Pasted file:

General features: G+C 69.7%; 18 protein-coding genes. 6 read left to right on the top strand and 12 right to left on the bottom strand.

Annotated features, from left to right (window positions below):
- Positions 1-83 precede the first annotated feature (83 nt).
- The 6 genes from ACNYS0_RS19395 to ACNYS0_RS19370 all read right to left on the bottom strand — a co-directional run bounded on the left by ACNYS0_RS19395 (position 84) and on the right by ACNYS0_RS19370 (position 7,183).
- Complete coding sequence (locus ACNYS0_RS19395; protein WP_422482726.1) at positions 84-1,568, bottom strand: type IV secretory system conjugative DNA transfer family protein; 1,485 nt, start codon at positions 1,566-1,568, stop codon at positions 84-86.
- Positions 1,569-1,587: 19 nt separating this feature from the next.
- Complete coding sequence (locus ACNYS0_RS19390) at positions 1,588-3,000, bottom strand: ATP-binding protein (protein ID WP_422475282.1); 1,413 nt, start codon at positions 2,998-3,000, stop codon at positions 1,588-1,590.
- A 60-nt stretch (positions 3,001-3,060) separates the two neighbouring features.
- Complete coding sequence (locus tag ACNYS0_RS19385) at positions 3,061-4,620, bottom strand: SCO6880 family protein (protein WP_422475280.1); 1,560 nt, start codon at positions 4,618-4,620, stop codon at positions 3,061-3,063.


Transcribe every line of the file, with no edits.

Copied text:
General features: G+C 69.7%; 18 protein-coding genes. 6 read left to right on the top strand and 12 right to left on the bottom strand.

Annotated features, from left to right (window positions below):
- Positions 1-83 precede the first annotated feature (83 nt).
- The 6 genes from ACNYS0_RS19395 to ACNYS0_RS19370 all read right to left on the bottom strand — a co-directional run bounded on the left by ACNYS0_RS19395 (position 84) and on the right by ACNYS0_RS19370 (position 7,183).
- Complete coding sequence (locus ACNYS0_RS19395; protein WP_422482726.1) at positions 84-1,568, bottom strand: type IV secretory system conjugative DNA transfer family protein; 1,485 nt, start codon at positions 1,566-1,568, stop codon at positions 84-86.
- Positions 1,569-1,587: 19 nt separating this feature from the next.
- Complete coding sequence (locus ACNYS0_RS19390) at positions 1,588-3,000, bottom strand: ATP-binding protein (protein ID WP_422475282.1); 1,413 nt, start codon at positions 2,998-3,000, stop codon at positions 1,588-1,590.
- A 60-nt stretch (positions 3,001-3,060) separates the two neighbouring features.
- Complete coding sequence (locus tag ACNYS0_RS19385) at positions 3,061-4,620, bottom strand: SCO6880 family protein (protein WP_422475280.1); 1,560 nt, start codon at positions 4,618-4,620, stop codon at positions 3,061-3,063.